In honor of the Erawan Shrine and the victims of the bombing attack on August 17th, 2015 I write this blog post. My heart is with you all.
Anyone who has been to Bangkok has seen it, and now anyone who reads the news has too. If it were a pin on a magical Google map, it would be a large sparkling gold dot that says: “Make your wish here”. The Erawan Shrine is a little piece of heaven located in the central shopping district of Bangkok on the corner of the Ratchprasong intersection. Every day hundreds of local Thai, Chinese, Singaporean, Indian, Vietnamese, Korean and other international tourists weave around the shrine offering their hearts and dreams up in incense smoke. The main power source behind this wish fulfillment zone is the Hindu God Brahma, master of creation. Bhrama personifies the vibration of compassion, loving kindness, equanimity and mercy in Sanskrit called the Brahmaviharas. It is said that he is so benevolent and kind, he can hardly refuse to grant your wish.
The Erawan shrine has played a part in many chapters of my life's dreams coming true, and many thousands of others. The shrine is so holy that even when passing by in the car, Thai people take their hands off the steering wheel to pay respect. It is a landmark of light, a bold stamp of the royal monarchy, and the pride of the commercial success of the nation.
Juxtaposed comfortably between Prada and Alexander McQueen, the magic of the space is in its ability for trance-portation. Once you step inside you are involved in a sensual performance of serious intention that gets repeated four times. Brahma has four faces that skillfully look out on all four directions corresponding to beautiful virtues including the four Brahmaviharas. Repeating a ritual of prostrations that involves lighting candles, incense, and offering flowers four times over takes a lot of energy and focus. It is a great way to visualize a goal from within while expanding awareness without. By the fourth face, you definately know why you came. When your wish is fulfilled you have to come back to say thank you. This bargain method is like a psychological trick; the outcome has already been sealed with the deal. It may take years before some foreigners return to Bangkok to thank Brahma for granting their wish, but they keep coming back.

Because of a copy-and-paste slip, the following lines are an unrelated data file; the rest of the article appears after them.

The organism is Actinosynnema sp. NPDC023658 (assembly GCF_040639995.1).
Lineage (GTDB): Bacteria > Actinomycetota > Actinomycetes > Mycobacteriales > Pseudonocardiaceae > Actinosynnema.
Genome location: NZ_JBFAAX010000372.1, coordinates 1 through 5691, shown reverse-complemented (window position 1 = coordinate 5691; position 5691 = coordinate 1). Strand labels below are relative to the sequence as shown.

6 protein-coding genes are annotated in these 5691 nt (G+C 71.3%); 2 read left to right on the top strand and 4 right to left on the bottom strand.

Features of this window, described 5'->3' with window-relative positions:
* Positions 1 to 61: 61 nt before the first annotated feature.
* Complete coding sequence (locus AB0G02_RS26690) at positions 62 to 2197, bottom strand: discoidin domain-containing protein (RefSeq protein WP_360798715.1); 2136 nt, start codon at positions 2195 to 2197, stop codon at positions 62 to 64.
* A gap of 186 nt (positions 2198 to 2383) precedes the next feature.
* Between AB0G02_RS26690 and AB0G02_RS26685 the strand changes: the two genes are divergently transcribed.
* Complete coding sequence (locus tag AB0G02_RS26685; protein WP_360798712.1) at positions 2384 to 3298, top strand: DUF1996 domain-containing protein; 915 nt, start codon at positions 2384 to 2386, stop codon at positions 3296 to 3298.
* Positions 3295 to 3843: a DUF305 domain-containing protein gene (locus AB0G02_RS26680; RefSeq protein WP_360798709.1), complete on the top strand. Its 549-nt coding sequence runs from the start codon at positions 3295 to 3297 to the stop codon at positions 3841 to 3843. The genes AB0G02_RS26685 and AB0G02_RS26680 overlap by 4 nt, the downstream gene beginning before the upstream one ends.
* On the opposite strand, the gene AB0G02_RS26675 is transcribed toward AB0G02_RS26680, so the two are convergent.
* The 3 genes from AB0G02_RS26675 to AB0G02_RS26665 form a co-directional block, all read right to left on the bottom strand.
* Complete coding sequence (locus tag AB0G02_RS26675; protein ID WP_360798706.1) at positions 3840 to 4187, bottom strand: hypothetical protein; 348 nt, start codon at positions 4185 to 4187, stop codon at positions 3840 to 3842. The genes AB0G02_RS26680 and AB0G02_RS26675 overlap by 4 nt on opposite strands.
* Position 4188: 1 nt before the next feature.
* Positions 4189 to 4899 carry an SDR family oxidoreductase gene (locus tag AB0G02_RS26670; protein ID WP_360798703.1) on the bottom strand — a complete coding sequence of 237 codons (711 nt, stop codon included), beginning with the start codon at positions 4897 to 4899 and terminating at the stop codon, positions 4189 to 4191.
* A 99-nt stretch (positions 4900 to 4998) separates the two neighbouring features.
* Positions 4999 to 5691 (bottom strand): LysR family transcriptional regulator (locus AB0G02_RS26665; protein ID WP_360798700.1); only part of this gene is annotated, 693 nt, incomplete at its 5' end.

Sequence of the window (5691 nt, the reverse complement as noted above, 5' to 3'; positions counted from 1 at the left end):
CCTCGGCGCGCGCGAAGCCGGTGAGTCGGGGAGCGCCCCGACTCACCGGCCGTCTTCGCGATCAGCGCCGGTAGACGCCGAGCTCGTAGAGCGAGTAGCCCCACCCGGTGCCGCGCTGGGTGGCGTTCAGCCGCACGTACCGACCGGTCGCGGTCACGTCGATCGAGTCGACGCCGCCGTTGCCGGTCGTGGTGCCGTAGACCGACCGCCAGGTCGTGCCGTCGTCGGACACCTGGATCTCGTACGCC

Watch it live here:https://www.youtube.com/watch?v=RiDDYW3mMzM
Visitors pray for the usual dreams of wealth or love, others for help in more serious matters; but it not necessary to pray for something at all. Just being in the presence of the offerings and connecting to the four virtues of compassion, loving kindness, equanimity and mercy remind us that the power of Brahma is within us all. And it is because of this positive light and successful wish fulfillment that millions of international visitors are attracted to the shrine every year. It is also because of this light that darkness has chosen it as the place to strike. Yet the main statue inside the shrine, Brahma, remains completely intact. Whether the statue was actually part of the target or not, we do not know, but the human causalities are enough to make the Erawan an historical monument of Bangkok’s transition into the next age of democracy.
Ironically, while the Thai government continues to conduct an investigation into the terrorist behind the attack without sucess, Thai monks are experts at clearing negative energy. Two days after the bomb went off next to the Erawan shrine (regardless that Bangkok is on high alert) 22,600 monks and alms givers channeled light to Ratchaprasong with their presence, and the shrine is already active again. It will take thousands of more fearless light workers to sort out the darkness swirling around Thailand but the age of decline is something Brahma and the Hindu texts already know about very well and remind us over and over again:
Where there is darkness, light will always triumph.
Purify the mind. Purify the heart. Cling to nothing. Cultivate the virtue and beauty in all beings. Keep a high vibration, determined, resolute and focused on global and inter-gallactic peace.
Shanti, Shanti, Shanti